Minister refuses to rule out ‘direct’ intervention in Abbey Theatre row

Actors, directors, designers have complained about use of co-productions and pay rates

Minister for Culture Josepha Madigan has not ruled out direct intervention in the dispute between the Abbey theatre and more than 300 artists over the national theatre's changing artistic model and strategic and employment policies.

Ms Madigan told the Dáil that at the moment she was “overseeing what is happening”.

The Abbey has written to theatre practitioners seeking a meeting on February 1st and the Minister said she hoped they would be able to resolve the row over the issues that erupted following the publication of a letter in The Irish Times, signed by 312 theatre practitioners. It expressed grave concern about the theatre's use of co-productions, which has resulted in fewer in-house plays.

The artists also raised concerns that a two-tier pay system was in operation and that anyone whose work was used by the Abbey was expected to accept Abbey pay rates.


During 20-minutes of questions on the national theatre, Sinn Féin arts spokesman Aengus Ó Snodaigh asked the Minister if she felt any responsibility to look at the concerns and issues herself “rather than hope that the directors of the Abbey and the 300 signatories will sort it out”.


Mr Ó Snodaigh said given the amount of State funding the Abbey received, the responsibility should lie with the Minister to ensure that its vision is implemented. That vision includes “ensuring that people are directly employed” as well as an artistic vision taking in Irish culture, he said.

The Minister said the artistic community placed a “very high value on the legal position I would have as an arm’s length relationship” and artistic freedom.

But she said: “In terms of you saying that I’m just going to let them have a dialogue about this and not interfere. At the moment I’m overseeing what is happening.” She expects a report within a month on efforts to deal with the row.

The actors, directors, designers, agents and playwrights stated that the policy of co-productions had “caused devastation among our ranks” and that there would be no Ireland-based actor on the Abbey stage for the 5½ months up to the end of February.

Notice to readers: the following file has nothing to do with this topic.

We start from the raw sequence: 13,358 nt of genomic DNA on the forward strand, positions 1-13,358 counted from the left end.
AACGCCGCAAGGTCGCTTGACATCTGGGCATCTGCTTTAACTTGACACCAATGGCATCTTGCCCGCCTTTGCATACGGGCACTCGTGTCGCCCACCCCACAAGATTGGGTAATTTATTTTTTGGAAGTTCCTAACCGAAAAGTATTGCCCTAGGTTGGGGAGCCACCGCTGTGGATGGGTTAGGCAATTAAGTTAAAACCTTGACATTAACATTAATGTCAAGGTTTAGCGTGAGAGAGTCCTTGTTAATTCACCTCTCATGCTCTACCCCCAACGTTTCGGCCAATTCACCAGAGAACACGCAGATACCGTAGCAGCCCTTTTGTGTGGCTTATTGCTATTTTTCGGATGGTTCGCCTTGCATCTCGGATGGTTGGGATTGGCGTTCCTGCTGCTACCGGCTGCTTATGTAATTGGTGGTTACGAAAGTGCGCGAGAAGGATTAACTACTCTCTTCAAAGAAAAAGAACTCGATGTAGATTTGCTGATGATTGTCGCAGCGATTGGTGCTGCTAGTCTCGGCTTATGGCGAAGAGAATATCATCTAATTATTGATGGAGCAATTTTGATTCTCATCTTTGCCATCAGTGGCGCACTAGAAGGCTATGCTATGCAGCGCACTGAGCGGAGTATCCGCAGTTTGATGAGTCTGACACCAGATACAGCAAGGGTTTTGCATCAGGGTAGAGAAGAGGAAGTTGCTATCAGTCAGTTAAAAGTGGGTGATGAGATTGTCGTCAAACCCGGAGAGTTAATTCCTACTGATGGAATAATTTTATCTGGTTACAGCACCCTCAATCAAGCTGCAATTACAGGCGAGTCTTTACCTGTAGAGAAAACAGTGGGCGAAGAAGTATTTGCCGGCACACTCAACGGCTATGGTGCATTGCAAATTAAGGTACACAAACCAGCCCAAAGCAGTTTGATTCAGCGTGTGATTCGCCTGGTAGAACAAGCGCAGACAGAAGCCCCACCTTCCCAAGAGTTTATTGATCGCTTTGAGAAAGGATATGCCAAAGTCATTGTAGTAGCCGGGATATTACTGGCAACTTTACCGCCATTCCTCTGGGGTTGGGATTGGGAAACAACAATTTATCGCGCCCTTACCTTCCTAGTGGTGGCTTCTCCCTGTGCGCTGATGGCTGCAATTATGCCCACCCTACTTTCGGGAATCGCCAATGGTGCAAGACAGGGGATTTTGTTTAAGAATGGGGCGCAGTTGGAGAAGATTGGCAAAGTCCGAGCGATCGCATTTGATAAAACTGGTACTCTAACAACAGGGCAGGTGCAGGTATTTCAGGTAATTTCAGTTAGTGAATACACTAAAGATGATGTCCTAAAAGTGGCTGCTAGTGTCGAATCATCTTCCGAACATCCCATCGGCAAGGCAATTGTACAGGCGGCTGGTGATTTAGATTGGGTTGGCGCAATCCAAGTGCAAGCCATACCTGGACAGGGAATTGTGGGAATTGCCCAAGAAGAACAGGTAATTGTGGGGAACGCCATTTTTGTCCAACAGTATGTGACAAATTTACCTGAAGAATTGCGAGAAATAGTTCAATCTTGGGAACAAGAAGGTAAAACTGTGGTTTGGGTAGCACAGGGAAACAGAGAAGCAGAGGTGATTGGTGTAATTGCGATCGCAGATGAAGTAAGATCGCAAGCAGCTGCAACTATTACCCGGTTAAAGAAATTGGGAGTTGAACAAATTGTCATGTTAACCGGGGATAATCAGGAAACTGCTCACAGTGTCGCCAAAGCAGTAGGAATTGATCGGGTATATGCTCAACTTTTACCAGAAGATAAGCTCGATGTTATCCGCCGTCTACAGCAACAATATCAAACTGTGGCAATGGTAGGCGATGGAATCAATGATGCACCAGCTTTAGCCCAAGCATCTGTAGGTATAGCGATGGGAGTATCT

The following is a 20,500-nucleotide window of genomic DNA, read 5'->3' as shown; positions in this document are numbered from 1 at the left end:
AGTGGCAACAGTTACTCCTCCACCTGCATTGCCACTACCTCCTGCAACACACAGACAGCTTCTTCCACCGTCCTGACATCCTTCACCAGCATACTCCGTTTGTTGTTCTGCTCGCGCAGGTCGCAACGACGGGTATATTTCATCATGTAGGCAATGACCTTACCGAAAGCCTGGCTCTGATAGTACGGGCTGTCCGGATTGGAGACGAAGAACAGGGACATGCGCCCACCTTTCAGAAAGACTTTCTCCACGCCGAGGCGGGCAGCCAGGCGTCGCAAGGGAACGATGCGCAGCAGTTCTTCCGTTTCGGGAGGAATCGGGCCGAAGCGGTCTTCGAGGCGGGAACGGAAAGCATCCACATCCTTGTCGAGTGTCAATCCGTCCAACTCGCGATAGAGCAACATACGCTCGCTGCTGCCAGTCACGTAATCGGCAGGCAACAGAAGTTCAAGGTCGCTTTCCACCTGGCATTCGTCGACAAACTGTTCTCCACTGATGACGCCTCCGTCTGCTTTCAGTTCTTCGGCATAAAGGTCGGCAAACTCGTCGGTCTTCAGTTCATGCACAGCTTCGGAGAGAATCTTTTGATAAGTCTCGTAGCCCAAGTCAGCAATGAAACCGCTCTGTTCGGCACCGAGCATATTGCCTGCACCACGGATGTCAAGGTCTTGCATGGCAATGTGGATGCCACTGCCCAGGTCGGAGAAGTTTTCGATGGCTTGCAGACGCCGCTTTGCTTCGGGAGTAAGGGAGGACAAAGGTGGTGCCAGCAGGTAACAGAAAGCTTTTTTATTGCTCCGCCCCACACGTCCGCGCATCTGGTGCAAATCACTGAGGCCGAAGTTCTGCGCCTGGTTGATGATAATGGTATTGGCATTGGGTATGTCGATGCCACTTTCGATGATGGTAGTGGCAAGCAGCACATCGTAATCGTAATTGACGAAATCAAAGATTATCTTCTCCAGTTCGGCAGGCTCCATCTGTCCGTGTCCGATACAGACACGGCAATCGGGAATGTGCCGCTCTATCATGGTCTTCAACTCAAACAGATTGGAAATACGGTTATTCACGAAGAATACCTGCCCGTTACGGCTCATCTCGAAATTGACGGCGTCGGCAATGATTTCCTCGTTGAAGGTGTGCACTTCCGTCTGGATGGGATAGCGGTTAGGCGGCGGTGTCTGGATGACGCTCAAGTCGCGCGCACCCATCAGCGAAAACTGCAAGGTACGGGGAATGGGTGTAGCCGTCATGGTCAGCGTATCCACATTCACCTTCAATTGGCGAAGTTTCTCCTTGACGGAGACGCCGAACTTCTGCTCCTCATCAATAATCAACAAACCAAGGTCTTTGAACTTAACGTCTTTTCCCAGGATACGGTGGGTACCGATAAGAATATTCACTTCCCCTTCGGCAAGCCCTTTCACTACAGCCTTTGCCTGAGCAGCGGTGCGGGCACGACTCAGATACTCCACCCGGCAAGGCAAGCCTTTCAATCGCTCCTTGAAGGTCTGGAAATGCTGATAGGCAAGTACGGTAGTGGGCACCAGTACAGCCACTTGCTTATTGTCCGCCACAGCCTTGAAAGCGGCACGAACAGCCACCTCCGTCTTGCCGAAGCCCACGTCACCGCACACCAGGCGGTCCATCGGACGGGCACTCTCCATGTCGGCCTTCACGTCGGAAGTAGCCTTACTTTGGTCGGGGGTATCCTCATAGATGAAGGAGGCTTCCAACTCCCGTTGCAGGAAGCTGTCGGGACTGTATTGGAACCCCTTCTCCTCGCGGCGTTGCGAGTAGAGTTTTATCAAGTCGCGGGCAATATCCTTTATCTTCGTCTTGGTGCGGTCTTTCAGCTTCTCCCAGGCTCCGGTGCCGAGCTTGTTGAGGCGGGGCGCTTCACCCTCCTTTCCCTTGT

The Minister agreed with Fianna Fáil TD Niamh Smyth who lauded the bravery of young actors in particular to "put their heads above the parapet" to raise the issues with the Abbey.

She asked if the Minister agreed with the decision to close the Abbey’s literary department, which commissions emerging and established playwrights to create work for the theatre.


Ms Madigan said she was unaware of this but would get back to the Deputy.

People Before Profit TD Richard Boyd Barrett said there was quite a polarised debate on the issue and he had spoken to people who had signed the letter and those who had declined to do so.

“To some extent I think it is up to the theatre and arts community to sort this out themselves.”

He said that the main issue was that workers in the arts “have no security at all - no security of employment, of income or of career path and this is the problem”.

Ms Madigan said that in many respects matters at the Abbey had been positive including increased audiences, greater diversity in productions, gender balance and financial performance.

The Minister acknowledged that it was a very precarious profession and that the Government did have an onus to support their livelihood.

Marie O'Halloran

Marie O'Halloran

Marie O'Halloran is Parliamentary Correspondent of The Irish Times